I know...I know....I said I had posts and I do. I do. I've been just so tired lately and my house is so disastrous that the last thing I want to go do is research to fill in the missing pieces of my blog posts. Yesterday I forgot to do my Bible Study reading. So before bed I rushed through to be prepared only to discover that among other things I neglected to fill out some registration forms for HB's school. So I rushed around this morning doing that. Rushy Rushy. I hate it.
Anyways...this isn't one of those posts. This is one that I simply give some thoughts and observations to.
So I've been hanging out in the comboxes lately. There's been a lot of buzz lately over religious liberty. Between the Supreme Court (SCOTUS) hearing the Little Sisters of the Poor case and then asking for suggestions to hammer out the issue to the recent legislation (or not legislation) in several states including Mississippi, it's been a wild ride. And many people don't seem to understand the position people take when it comes to religious liberty. So I've spent a lot of time either explaining religious dogma or explaining the importantance of protecting ideological differences especially in business.
Most of my exchanges are cordial. Believe me when we talk I'm a gentle person. I don't tend to get all fired up. And I don't take it personally. If I get to that point, I walk away. I also don't like taking brow beatings so I usually tell the person if they can't actually address the issue but must resort to some form of name-calling then I'm shutting the conversation down.
The reason behind having these conversations at all is to inform people. In this great day and age we don't have to rely on media to disseminate the whole picture. Often times its bias and sometimes flat out wrong. In fact the piece I commented on was about the media bias on the Mississippi law. Of course some people refuse to listen, but there's nothing I can do about that. Lurkers, those who simply read the comments but never comment, are still getting the information themselves and can confirm it. That's equally as important if as religious people we want our voice heard.
One commenter basically said the reason why many religious adoption agencies shut down was because the government withheld funds over same-sex adoption grounds. That's not true. The problem was their license was essentially being revoked. They said so in a press statement. Adoption agencies can't operate in a state without a license and these two states refused to license the religious adoption agency because the religious adoption agency refused to place children in homes with same-sex couples. I wasn't made aware of this myself until it was pointed out in a combox where the person linked the press release. That's why it's important to tell people these things in comboxes. It's not getting out there.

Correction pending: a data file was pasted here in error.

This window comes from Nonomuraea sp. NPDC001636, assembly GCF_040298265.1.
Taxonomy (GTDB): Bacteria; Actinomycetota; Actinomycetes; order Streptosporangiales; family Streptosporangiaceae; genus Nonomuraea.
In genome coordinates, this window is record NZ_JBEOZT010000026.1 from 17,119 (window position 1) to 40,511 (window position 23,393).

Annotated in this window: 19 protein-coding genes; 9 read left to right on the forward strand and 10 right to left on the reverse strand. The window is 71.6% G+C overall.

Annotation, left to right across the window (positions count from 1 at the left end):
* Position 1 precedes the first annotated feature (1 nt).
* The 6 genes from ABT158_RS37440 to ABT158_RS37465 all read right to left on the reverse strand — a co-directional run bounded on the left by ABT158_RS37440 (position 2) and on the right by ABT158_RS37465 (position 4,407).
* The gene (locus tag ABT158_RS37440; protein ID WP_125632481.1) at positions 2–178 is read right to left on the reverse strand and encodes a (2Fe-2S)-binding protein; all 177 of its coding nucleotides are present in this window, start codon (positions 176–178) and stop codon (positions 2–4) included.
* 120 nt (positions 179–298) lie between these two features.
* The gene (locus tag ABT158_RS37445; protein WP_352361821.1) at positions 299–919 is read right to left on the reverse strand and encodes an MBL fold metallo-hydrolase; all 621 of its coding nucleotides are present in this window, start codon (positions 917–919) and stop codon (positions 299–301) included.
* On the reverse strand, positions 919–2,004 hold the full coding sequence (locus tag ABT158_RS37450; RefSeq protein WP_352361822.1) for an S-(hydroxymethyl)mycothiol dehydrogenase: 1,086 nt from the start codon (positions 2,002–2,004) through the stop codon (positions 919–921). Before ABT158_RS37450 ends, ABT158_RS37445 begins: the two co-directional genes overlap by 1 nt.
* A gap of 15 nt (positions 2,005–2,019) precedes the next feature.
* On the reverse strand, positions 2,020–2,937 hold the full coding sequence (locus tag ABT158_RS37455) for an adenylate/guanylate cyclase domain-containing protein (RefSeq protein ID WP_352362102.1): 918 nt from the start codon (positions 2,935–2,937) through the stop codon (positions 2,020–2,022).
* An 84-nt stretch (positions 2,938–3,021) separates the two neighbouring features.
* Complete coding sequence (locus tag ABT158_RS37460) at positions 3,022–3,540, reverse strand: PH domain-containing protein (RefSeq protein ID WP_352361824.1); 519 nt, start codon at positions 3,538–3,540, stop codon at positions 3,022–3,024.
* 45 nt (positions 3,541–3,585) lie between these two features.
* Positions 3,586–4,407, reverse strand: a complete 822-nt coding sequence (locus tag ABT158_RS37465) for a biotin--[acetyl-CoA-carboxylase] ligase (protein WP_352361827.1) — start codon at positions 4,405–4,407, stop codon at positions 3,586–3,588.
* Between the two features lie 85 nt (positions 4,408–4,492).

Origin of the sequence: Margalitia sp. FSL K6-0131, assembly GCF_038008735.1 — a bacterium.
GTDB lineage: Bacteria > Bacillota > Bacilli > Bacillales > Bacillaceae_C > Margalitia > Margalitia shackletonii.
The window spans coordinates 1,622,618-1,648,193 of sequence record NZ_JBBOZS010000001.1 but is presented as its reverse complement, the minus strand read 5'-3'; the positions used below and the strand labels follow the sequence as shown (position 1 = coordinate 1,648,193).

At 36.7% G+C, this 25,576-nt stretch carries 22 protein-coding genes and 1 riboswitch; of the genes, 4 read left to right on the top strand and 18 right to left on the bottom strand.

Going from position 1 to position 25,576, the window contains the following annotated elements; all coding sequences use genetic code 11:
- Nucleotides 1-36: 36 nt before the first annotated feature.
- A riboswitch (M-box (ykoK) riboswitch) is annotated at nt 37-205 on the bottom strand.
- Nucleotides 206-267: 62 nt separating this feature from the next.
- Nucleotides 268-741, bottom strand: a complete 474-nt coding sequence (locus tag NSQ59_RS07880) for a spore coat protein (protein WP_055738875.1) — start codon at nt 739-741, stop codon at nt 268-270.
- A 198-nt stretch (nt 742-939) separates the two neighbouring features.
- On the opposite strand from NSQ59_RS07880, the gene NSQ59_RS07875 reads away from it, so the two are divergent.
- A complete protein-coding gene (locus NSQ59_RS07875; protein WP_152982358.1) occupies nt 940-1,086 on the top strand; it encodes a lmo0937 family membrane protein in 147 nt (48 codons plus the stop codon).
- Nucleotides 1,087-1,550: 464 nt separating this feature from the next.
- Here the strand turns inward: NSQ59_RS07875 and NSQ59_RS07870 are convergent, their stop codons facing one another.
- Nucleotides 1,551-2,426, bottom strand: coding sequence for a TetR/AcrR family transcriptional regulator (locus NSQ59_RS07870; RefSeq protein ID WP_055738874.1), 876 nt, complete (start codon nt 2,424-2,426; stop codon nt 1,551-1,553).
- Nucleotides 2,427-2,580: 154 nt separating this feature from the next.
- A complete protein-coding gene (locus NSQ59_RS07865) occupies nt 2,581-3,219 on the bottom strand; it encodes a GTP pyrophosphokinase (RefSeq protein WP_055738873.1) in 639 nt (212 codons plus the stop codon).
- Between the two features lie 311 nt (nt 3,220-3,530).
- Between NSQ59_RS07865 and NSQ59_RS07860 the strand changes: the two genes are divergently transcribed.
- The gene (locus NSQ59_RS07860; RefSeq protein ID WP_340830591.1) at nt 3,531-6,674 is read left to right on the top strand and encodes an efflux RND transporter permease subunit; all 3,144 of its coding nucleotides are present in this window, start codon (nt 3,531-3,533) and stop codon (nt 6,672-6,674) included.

Another commenter asked how I found out about a women being killed by a gay man because she told him religious views on same-sex relationships. I had said it didn't make the news. I heard about it on social media because the priest broke the story and continues to break the story about this hate crime.
All of this is important...but what has it to do with Black Masses and Same-sex weddings?
One of the most dominate arguments I've heard is that a wedding cake is just a wedding cake. That Christians are truly being discriminatory towards gay people.
There's two problems: 1) it's the ceremony that's at issue not the sexual orientation of the person. If it were two straight men getting married for tax purposes or immigration reasons (which is illegal to do), a Christian would still not bake the cake. Why? Because it's not about straight people versus gay people. It's because it's a same-sex ceremony and we recognize it differently. As I explained from a Catholic point of view there are only two types of weddings: 1) natural ones- like a Jewish wedding between a man and a woman and 2) sacramental ones- like between two baptized Christians. A same-sex wedding regardless of whether the word wedding is in it doesn't fall into this category. It's other. Which leads me to my next point...
2) A same-sex wedding cake is not like a regular wedding cake. Just as in the example of the birthday cake versus the retirement cake. They all have the same ingredients but if you sent a retirement cake to a child's birthday party....well that wouldn't fly. They are two different things. Likewise a Black Mass to a Catholic or a Christian is not the same thing as a regular Mass. They may have the word Mass in them, but they are definitely different. So I would think a baker could say "We don't do cakes for Black Masses." Just like I think they could say "We don't do same-sex weddings." It's not an issue of not serving atheists/satanists or gay people.
I said this to a person and he (or she) remarked that refusing to bake a cake for a Black Mass would be discrimination against a particular group. So we're already seeing the slippery slope thing going on here. He (or she) failed to see that the problem lies in what events a person serves.
When I asked about a gay person baking a cake for say an anti-gay marriage rally, he said the problem wasn't with the Christians themselves, it was with the message. In other words, the event is perfectly fine to refuse to serve as long as the message is out of line with social mores. Unfortunately that's not how it works. What is offensive to some may not be offensive to others. If we are going to force Christians to bake a cake offensive to them, then we are going to have to force others to bake things that are offensive to them.
So next time someone asks you about baking for a same-sex wedding, keep all this in mind. And you may want to bring up the fact that it's ridiculous to ask a devout Catholic to bake a cake for a Black Mass so why ask them to do so for a same-sex wedding.